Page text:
during the course of pregnancy, studies have examined
cardiovascular pharmacology, signaling mechanisms and
its protective effects against disease.1,6 Consequently, clini-
cal studies were undertaken to examine changes in endog-
enous relaxin in patients with cardiovascular diseases and
whether exogenously administered relaxin has beneficial
therapeutic effects in patients with heart failure (HF).
Thus, it is timely to summarize progress in the field that
indicates beneficial actions of relaxin in cardio vascular
pathology. In this Review, we discuss basic knowledge of
relaxin signaling mechanisms, findings from experimen-
tal animal models of cardiovascular diseases, and findings
from clinical trials on relaxin. To facilitate translation of
basic research into therapeutic use, we highlight areas
where further research is warranted to address clinically
Relaxin signaling: basic science
Relaxin consists of A and B chains connected by disulfide
bonds. Relaxin is not only a hormone of pregnancy, but is
a paracrine or autocrine factor in many tissues in males
and females and acts in the endometrium, mammary
gland, decidua, placenta, prostate and heart.1,5–7 Relaxin
regulates collagen metabolism in many tissues,8 as well
as gene expression of matrix metalloproteinases (MMP),
tissue inhibitors of metalloproteinases, insulin-like
growth factor (IGF) binding protein 1, vascular endo-
thelial growth factor (VEGF), basic fibroblast growth
factor, c-fos and cyclooxygenase 2.1,7,9–11
Relaxin family peptide receptors
In 2002, the endogenous receptor for relaxin, relaxin
family peptide receptor (RXFP) 1, was identified and
deorphanized by searching genomic databases for related
glycoprotein receptors.12 The four currently identified
receptors for relaxin family peptides are G protein-
coupled receptors (GPCRs),13 and are strikingly different
from the tyrosine kinase receptors for the closely related
insulin and IGF peptides (Box 1).14–16 Unlike these recep-
tors, RXFP1 has a large extracellular domain with mul-
ti ple leucine-rich repeats (LRR) in addition to the seven
transmembrane domain core of a typical GPCR.17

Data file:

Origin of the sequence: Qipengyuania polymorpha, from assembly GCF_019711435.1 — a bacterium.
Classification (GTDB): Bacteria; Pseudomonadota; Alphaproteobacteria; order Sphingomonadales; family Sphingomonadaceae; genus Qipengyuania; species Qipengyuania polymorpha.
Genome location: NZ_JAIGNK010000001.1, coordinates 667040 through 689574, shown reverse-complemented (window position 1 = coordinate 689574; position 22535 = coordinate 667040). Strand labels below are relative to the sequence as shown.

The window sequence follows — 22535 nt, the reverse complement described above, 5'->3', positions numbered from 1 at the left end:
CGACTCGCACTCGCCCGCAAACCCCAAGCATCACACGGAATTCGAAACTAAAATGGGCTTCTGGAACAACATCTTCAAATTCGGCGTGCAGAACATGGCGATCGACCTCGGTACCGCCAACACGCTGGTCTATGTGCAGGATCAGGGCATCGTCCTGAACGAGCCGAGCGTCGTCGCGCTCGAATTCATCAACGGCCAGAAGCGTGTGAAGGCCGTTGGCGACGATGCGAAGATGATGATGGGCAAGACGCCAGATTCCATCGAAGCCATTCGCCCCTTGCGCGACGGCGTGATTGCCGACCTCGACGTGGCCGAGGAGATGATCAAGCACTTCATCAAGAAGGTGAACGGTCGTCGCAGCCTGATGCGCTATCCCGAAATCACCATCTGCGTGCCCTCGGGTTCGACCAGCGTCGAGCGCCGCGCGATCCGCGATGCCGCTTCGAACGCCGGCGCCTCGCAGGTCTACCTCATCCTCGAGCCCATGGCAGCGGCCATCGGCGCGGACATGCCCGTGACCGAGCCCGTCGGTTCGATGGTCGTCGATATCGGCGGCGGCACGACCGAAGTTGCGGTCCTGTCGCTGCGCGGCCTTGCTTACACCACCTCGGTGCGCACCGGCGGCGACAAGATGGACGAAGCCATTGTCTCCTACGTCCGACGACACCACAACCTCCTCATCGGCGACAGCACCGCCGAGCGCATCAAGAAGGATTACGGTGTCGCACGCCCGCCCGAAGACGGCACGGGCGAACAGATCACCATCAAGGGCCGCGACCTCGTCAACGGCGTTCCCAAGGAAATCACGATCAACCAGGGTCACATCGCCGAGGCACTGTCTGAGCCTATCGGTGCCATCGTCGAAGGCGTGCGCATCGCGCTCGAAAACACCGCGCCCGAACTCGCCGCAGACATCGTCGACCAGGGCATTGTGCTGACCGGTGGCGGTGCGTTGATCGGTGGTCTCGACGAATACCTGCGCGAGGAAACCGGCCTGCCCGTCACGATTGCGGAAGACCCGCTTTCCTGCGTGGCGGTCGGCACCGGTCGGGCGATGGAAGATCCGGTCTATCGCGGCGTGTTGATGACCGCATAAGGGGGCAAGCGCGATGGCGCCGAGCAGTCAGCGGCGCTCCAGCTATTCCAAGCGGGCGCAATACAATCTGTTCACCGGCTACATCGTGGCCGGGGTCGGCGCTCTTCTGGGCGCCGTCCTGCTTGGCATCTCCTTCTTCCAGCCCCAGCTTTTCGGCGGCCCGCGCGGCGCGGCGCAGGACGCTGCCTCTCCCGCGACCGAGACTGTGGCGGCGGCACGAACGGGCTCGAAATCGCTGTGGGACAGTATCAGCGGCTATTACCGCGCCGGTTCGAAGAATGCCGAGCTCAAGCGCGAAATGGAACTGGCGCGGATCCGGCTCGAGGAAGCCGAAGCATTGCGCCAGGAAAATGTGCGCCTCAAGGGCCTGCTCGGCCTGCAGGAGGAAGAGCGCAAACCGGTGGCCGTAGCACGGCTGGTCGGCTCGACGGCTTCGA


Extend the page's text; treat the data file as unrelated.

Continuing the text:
RXFP1 binds relaxin with high affinity,18,19 and sig-
naling involves three distinct mechanisms.19–22 Primary
ligand binding involves the B-chain residues of the
peptide and the LRRs of the ectodomain.23 Lower affin-
ity binding occurs in the transmembrane exoloops.20,21,24
Finally, activation of signaling depends on the low density
lipoprotein class A (LDLa) module, as receptors lacking
this region bind peptides, but do not generate cyclic
High-affinity binding comprises an angle of 45 ° to
five of the parallel pleated sheets of the LRRs and occurs
The authors declare no competing interests
NATURE REVIEws | CARDiology
VOLUME 7 | JANUARY 2010 | 49
through a hydrogen-bonding network between the
receptor and two residues of the relaxin peptide-binding
motif, stabilized by hydrophobic interactions between the
relaxin peptide binding motif (Ile-B20) and a cluster of
residues from neighboring LRRs. studies with chi meric
RXFP1/RXFP2, however, suggest that the secondary
binding sites reside in exoloop 2.20,21 Both primary and
secondary binding are necessary for receptor activation
and it is likely that compounds that bind to the secondary
binding site alone will be receptor antagonists.
How the LDLa module directs cAMP signaling is
unknown, but probably involves specific side-chain
interactions. A mutant of RXFP1, which has the LDLa
module replaced by the second ligand binding domain
of the LDL receptor, LB2, binds relaxin normally but
does not activate cAMP signaling.25 Additionally, muta-
tions in the RXFP1 LDLa module alter cAMP signaling
but not binding.25 Importantly, isolated LDLa modules
do not rescue the function of LDLa-less RXFP1, but act as
RXFP1 antagonists.22 Thus, RXFP1 activation is complex
and creation of small molecule agonists may require
novel approaches that target the receptor–G- protein
interface directly or produce conformational changes
in receptor structure to cause or enhance signaling
by allosteric mechanisms.
Signal transduction pathways
Multiple signal transduction pathways are induced in
response to relaxin (Figure 1). Many, but not all, pathways
involve interaction between relaxin and RXFP1.
cAMP is important for RXFP1 signaling in native cells
and cell lines that respond to relaxin, and involves distinct
patterns of G-protein coupling (Box 2).26 RXFP1 initially
couples to Gαs to increase cAMP production,26 and to
GαoB to negatively modulate this effect. subsequently, the
receptor recruits Gαi3 to activate a Gαi3–phosphoinositide
3-kinase (PI3K)–protein kinase C (PKC) ζ pathway,
producing a further surge in cAMP.26–28 Gαi3 recruit-
ment involves residues in the carboxy terminus of the
receptor.29 Coupling occurs rapidly (within minutes) and
involves membrane lipid rafts; the delay in cAMP signal-
ing (about 20–30 min) might be related to the activation
of PI3K and the trans location of PKCζ to the cell surface
to activate adenylyl cyclase.28
These pathways are activated in cells recombinantly
expressing RXFP1 and also in those that endogenously